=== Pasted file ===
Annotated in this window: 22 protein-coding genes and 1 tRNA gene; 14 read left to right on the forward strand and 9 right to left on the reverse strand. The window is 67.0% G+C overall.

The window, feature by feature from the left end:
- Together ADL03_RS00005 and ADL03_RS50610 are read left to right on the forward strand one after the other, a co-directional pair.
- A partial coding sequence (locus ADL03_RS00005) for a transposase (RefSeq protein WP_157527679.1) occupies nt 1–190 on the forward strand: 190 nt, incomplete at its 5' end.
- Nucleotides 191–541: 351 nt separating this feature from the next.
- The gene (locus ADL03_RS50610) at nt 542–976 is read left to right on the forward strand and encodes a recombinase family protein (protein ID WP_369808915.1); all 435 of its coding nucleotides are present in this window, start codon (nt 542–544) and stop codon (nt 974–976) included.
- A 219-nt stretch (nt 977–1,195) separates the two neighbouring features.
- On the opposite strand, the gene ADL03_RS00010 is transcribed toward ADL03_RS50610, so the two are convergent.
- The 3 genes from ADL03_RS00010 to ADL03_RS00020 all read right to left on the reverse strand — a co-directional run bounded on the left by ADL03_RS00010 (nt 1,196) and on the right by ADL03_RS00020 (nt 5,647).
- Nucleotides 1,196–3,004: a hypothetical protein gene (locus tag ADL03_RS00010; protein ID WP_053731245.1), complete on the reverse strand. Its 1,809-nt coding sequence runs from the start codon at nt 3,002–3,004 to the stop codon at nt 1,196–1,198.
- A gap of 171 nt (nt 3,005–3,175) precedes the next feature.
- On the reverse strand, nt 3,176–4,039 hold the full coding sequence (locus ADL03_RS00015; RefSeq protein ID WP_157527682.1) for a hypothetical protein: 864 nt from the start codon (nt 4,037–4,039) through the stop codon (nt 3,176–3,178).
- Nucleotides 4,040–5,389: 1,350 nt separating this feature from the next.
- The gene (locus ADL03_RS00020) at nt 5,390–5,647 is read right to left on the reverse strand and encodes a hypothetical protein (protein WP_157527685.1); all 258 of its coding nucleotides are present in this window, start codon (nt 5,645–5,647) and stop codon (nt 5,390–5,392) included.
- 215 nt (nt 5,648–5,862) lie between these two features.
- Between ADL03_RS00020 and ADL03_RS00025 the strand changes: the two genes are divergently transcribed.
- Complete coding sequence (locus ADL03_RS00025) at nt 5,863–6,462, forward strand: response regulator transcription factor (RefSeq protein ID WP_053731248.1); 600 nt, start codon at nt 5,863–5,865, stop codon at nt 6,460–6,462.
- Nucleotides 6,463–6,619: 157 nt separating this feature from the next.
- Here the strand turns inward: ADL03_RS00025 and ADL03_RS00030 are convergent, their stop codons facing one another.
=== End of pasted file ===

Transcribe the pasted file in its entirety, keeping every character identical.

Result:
Annotated in this window: 22 protein-coding genes and 1 tRNA gene; 14 read left to right on the forward strand and 9 right to left on the reverse strand. The window is 67.0% G+C overall.

The window, feature by feature from the left end:
- Together ADL03_RS00005 and ADL03_RS50610 are read left to right on the forward strand one after the other, a co-directional pair.
- A partial coding sequence (locus ADL03_RS00005) for a transposase (RefSeq protein WP_157527679.1) occupies nt 1–190 on the forward strand: 190 nt, incomplete at its 5' end.
- Nucleotides 191–541: 351 nt separating this feature from the next.
- The gene (locus ADL03_RS50610) at nt 542–976 is read left to right on the forward strand and encodes a recombinase family protein (protein ID WP_369808915.1); all 435 of its coding nucleotides are present in this window, start codon (nt 542–544) and stop codon (nt 974–976) included.
- A 219-nt stretch (nt 977–1,195) separates the two neighbouring features.
- On the opposite strand, the gene ADL03_RS00010 is transcribed toward ADL03_RS50610, so the two are convergent.
- The 3 genes from ADL03_RS00010 to ADL03_RS00020 all read right to left on the reverse strand — a co-directional run bounded on the left by ADL03_RS00010 (nt 1,196) and on the right by ADL03_RS00020 (nt 5,647).
- Nucleotides 1,196–3,004: a hypothetical protein gene (locus tag ADL03_RS00010; protein ID WP_053731245.1), complete on the reverse strand. Its 1,809-nt coding sequence runs from the start codon at nt 3,002–3,004 to the stop codon at nt 1,196–1,198.
- A gap of 171 nt (nt 3,005–3,175) precedes the next feature.
- On the reverse strand, nt 3,176–4,039 hold the full coding sequence (locus ADL03_RS00015; RefSeq protein ID WP_157527682.1) for a hypothetical protein: 864 nt from the start codon (nt 4,037–4,039) through the stop codon (nt 3,176–3,178).
- Nucleotides 4,040–5,389: 1,350 nt separating this feature from the next.
- The gene (locus ADL03_RS00020) at nt 5,390–5,647 is read right to left on the reverse strand and encodes a hypothetical protein (protein WP_157527685.1); all 258 of its coding nucleotides are present in this window, start codon (nt 5,645–5,647) and stop codon (nt 5,390–5,392) included.
- 215 nt (nt 5,648–5,862) lie between these two features.
- Between ADL03_RS00020 and ADL03_RS00025 the strand changes: the two genes are divergently transcribed.
- Complete coding sequence (locus ADL03_RS00025) at nt 5,863–6,462, forward strand: response regulator transcription factor (RefSeq protein ID WP_053731248.1); 600 nt, start codon at nt 5,863–5,865, stop codon at nt 6,460–6,462.
- Nucleotides 6,463–6,619: 157 nt separating this feature from the next.
- Here the strand turns inward: ADL03_RS00025 and ADL03_RS00030 are convergent, their stop codons facing one another.